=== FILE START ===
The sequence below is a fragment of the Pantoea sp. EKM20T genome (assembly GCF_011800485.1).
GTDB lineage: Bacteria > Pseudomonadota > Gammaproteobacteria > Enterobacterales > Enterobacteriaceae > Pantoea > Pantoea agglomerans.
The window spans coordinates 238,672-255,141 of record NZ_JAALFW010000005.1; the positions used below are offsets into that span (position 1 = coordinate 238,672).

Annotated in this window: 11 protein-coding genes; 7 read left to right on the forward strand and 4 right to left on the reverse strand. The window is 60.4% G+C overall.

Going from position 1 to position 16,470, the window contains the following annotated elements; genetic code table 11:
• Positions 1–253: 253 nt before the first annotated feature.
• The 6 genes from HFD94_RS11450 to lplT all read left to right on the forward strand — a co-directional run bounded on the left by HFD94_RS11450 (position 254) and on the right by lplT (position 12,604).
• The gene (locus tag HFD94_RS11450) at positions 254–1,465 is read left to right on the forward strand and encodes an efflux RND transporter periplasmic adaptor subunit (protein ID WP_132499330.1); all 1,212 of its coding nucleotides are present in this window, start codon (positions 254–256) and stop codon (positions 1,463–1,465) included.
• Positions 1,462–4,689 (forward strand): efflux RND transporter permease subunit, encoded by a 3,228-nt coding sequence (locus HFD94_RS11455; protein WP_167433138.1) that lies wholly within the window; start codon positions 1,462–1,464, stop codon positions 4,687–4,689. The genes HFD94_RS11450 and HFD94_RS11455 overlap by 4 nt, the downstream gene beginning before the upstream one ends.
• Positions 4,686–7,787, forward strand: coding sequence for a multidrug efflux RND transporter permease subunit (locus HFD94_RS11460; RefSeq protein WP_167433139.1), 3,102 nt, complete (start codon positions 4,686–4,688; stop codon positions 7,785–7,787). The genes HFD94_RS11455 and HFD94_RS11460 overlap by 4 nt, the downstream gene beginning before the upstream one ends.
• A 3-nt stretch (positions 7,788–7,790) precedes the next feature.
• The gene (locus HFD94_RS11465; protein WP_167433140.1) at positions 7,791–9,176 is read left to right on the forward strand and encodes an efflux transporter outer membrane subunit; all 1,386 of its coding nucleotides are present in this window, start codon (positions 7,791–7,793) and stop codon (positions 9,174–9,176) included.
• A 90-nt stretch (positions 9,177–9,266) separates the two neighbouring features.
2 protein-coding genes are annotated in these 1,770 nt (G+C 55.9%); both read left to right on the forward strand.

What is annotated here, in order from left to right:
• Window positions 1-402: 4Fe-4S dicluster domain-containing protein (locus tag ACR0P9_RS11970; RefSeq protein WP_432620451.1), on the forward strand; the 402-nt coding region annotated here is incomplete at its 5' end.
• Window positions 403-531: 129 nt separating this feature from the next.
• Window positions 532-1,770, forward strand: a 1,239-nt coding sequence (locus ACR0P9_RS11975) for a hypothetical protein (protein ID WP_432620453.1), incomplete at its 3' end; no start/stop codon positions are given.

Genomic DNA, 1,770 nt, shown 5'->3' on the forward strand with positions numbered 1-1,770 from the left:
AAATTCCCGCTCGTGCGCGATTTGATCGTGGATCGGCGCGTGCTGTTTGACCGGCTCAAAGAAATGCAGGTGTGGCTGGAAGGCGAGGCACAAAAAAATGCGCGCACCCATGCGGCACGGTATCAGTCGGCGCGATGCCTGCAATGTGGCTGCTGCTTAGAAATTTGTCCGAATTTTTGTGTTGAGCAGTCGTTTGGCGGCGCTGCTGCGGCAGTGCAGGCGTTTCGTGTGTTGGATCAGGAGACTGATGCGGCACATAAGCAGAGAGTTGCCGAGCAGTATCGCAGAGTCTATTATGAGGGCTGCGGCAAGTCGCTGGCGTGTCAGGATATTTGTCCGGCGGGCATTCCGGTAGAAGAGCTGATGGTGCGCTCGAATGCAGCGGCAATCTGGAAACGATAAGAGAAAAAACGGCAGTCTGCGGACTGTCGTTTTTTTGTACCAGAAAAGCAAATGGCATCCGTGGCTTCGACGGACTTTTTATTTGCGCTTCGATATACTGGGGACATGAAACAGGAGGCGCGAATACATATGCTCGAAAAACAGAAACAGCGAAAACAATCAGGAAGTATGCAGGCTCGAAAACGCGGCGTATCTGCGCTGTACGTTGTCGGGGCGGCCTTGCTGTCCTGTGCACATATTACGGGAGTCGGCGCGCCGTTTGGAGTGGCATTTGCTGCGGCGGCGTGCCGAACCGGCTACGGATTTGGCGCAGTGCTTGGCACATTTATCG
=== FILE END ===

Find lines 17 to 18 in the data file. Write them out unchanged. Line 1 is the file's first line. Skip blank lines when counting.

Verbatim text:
• Window positions 403-531: 129 nt separating this feature from the next.
• Window positions 532-1,770, forward strand: a 1,239-nt coding sequence (locus ACR0P9_RS11975) for a hypothetical protein (protein ID WP_432620453.1), incomplete at its 3' end; no start/stop codon positions are given.